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The Star Wars franchise and its love of the ticking clock

force-awakens-poster

If it’s on the poster, it’s not a spoiler.

If you’ve not familiar with the term, a ticking clock movie is when the heroes need to do X before the bad guys do Y because if they don’t, the good guys lose, and what fun is that?  A good example of a ticking clock movie would be Speed, Back to the Future, Star Wars… Star Wars: Return of the Jedi, Star Wars: The Phantom Menace and now Star Wars:  The Force Awakens.  I can see how this is both a good and bad thing. 

star-wars-death-star-starkiller-base

The question is, how many times should a franchise re-use not only the same ticking clock plot device but how many times should they reuse the same clock?  You can call it whatever you like, but Starkiller Base from The Force Awakens is a Death Star.  Sure, it’s bigger and badder, but let’s a call a giant super weapon that shoots a laser what it is – a giant super weapon that shoots a laser.  At least The Phantom Menace used a different device (destroy the control ship before the droids kill the good guys) instead of the same old doomsday weapon.

 

What we really got with The Force Awakens is a soft reboot – it’s the Star Warsist Star Wars movie that ever Star Warsed.  While it mostly leans on A New Hope (the wise old mentor, a great young pilot from a backwater village, a ticking clock premise via the same old super weapon…) there’s other touches from Empire and Jedi, so I have to stand by my original sentiment that this movie doesn’t have much new to offer to the franchise.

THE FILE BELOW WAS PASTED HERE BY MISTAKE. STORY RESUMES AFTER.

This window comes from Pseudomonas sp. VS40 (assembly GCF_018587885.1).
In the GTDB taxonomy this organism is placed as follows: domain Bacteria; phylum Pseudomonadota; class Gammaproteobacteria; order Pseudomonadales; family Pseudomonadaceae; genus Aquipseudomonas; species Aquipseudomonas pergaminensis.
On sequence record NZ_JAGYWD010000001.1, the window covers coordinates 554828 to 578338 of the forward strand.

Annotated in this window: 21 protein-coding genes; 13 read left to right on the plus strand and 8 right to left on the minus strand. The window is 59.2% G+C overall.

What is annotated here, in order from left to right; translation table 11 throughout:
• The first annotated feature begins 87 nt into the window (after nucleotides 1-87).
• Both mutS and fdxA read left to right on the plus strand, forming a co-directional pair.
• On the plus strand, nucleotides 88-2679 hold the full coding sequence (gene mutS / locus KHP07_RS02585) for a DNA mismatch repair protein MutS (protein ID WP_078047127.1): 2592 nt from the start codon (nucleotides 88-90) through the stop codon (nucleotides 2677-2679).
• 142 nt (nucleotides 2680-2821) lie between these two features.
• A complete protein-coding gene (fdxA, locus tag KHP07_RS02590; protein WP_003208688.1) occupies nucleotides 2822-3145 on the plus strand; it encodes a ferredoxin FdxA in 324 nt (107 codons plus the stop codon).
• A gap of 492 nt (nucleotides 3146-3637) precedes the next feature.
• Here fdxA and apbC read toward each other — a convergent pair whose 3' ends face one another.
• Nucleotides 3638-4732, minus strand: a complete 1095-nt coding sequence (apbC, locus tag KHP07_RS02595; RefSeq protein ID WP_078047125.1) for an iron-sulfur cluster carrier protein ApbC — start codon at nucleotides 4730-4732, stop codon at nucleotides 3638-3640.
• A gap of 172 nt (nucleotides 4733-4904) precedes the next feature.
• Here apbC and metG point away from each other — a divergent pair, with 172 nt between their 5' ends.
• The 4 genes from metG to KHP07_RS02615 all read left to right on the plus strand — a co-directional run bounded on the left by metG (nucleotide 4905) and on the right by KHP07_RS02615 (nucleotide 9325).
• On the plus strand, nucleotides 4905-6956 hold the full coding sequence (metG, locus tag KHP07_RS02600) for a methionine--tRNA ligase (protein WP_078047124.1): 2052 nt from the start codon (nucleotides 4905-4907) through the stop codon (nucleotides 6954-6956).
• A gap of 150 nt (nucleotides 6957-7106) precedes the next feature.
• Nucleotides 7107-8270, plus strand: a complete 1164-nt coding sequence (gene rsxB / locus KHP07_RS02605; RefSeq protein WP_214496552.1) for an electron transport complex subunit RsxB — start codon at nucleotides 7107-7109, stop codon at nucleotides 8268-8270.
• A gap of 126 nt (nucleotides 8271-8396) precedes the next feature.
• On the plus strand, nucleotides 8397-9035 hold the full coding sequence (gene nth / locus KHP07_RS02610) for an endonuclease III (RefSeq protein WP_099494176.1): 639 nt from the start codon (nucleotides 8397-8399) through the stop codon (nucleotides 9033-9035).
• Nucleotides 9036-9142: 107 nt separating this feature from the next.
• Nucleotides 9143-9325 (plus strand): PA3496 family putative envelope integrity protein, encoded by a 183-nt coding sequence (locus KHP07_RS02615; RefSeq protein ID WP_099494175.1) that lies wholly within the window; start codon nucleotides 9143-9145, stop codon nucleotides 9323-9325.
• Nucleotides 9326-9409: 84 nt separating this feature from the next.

But is this a bad thing?

It’s kind of a bad thing, yeah.  When I was in my teens, I begin to hear from older Star Wars fans about how bad Return of the Jedi sucked, and I was having NONE OF IT.  Their complaints ranged from “stupid teddy bears” and other toy based kid pandering to the total lack of ingenuity by the Imperial military what with their second Death Star and all.  As I’ve gotten older, I have, in some ways come around to this point of view:  I would have much prefered something new, but in the end, I’ve always been a big fan of the interplay between Luke and Darth Vader, which is more than enough to carry the movie for me.  At this point (especially after The Empire Strikes Back), I’m invested in the story because of the characters, so the overall plot isn’t so much of a problem for me.

Here in The Force Awakens, I’m looking at a lot of things I’ve seen before, and I’m still getting to know these characters, so I’m not as invested as I would be later in the story…  but I do like these new characters (especially Rey) for the most part, and there is great promise for the future, yet I can’t help but think that this isn’t the most satisfying of movies.

I guess what I’m really pondering now is how I rank the Star Wars movies extent.  I think it’ll go thusly:

  1. The Empire Strikes Back
  2. Star Wars (A New Hope)Here’s where it gets tricky…
  3. Return of the Jedi
  4. The Force Awakens
  5. The Phantom Menace
  6. Revenge of the Sith
  7. Attack of the Clones
david-spade-hollywood-minute

“I liked this movie better the first time I saw it when it was called Return of the Jedi.”

But that’s not an insult – I still enjoy watching Return of the Jedi.  It’s badass.  I’m just hoping for something new from Episode 8 – join me back here in MAY OF 2017 to see if I’ve quit my complaining.

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About Jamie Insalaco

Jamie Insalaco is the author of CreativeJamie.com, BomberBanter.com and editor in chief of ComicBookClog.com

Posted on January 4, 2016, in movie review and tagged , , , . Bookmark the permalink. Leave a comment.

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